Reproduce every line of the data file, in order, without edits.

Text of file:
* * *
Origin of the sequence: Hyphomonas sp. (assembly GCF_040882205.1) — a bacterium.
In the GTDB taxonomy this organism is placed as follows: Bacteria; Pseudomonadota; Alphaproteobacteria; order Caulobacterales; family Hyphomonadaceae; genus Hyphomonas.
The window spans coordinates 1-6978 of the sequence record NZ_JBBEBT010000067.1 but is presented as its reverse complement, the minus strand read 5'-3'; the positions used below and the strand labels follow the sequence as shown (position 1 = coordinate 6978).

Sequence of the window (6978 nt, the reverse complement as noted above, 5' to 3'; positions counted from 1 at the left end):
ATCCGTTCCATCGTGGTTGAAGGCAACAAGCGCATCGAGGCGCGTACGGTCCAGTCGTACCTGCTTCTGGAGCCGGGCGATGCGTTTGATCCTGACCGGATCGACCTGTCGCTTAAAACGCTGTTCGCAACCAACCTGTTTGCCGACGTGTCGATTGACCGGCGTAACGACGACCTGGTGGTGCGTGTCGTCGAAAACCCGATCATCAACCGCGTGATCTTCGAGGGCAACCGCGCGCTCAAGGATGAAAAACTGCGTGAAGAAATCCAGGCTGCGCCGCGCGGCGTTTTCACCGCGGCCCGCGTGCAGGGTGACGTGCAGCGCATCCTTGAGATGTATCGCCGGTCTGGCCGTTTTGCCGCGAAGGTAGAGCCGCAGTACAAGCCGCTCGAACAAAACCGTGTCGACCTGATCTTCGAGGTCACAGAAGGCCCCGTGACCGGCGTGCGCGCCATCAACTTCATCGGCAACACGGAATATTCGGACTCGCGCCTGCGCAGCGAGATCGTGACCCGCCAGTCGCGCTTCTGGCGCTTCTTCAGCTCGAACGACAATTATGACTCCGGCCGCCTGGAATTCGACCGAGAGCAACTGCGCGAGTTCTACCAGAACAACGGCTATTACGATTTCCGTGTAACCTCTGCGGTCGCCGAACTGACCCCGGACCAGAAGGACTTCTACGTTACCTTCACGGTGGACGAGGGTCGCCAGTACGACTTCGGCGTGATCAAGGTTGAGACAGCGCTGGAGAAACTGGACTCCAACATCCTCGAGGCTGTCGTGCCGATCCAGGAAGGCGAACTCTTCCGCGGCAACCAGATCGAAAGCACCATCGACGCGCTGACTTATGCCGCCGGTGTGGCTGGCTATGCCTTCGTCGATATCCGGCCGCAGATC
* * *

Origin of the sequence: Hyphomonas sp. (assembly GCF_040882205.1) — a bacterium.
In the GTDB taxonomy this organism is placed as follows: Bacteria; Pseudomonadota; Alphaproteobacteria; order Caulobacterales; family Hyphomonadaceae; genus Hyphomonas.
The window spans coordinates 1-6978 of the sequence record NZ_JBBEBT010000067.1 but is presented as its reverse complement, the minus strand read 5'-3'; the positions used below and the strand labels follow the sequence as shown (position 1 = coordinate 6978).

Sequence of the window (6978 nt, the reverse complement as noted above, 5' to 3'; positions counted from 1 at the left end):
ATCCGTTCCATCGTGGTTGAAGGCAACAAGCGCATCGAGGCGCGTACGGTCCAGTCGTACCTGCTTCTGGAGCCGGGCGATGCGTTTGATCCTGACCGGATCGACCTGTCGCTTAAAACGCTGTTCGCAACCAACCTGTTTGCCGACGTGTCGATTGACCGGCGTAACGACGACCTGGTGGTGCGTGTCGTCGAAAACCCGATCATCAACCGCGTGATCTTCGAGGGCAACCGCGCGCTCAAGGATGAAAAACTGCGTGAAGAAATCCAGGCTGCGCCGCGCGGCGTTTTCACCGCGGCCCGCGTGCAGGGTGACGTGCAGCGCATCCTTGAGATGTATCGCCGGTCTGGCCGTTTTGCCGCGAAGGTAGAGCCGCAGTACAAGCCGCTCGAACAAAACCGTGTCGACCTGATCTTCGAGGTCACAGAAGGCCCCGTGACCGGCGTGCGCGCCATCAACTTCATCGGCAACACGGAATATTCGGACTCGCGCCTGCGCAGCGAGATCGTGACCCGCCAGTCGCGCTTCTGGCGCTTCTTCAGCTCGAACGACAATTATGACTCCGGCCGCCTGGAATTCGACCGAGAGCAACTGCGCGAGTTCTACCAGAACAACGGCTATTACGATTTCCGTGTAACCTCTGCGGTCGCCGAACTGACCCCGGACCAGAAGGACTTCTACGTTACCTTCACGGTGGACGAGGGTCGCCAGTACGACTTCGGCGTGATCAAGGTTGAGACAGCGCTGGAGAAACTGGACTCCAACATCCTCGAGGCTGTCGTGCCGATCCAGGAAGGCGAACTCTTCCGCGGCAACCAGATCGAAAGCACCATCGACGCGCTGACTTATGCCGCCGGTGTGGCTGGCTATGCCTTCGTCGATATCCGGCCGCAGATC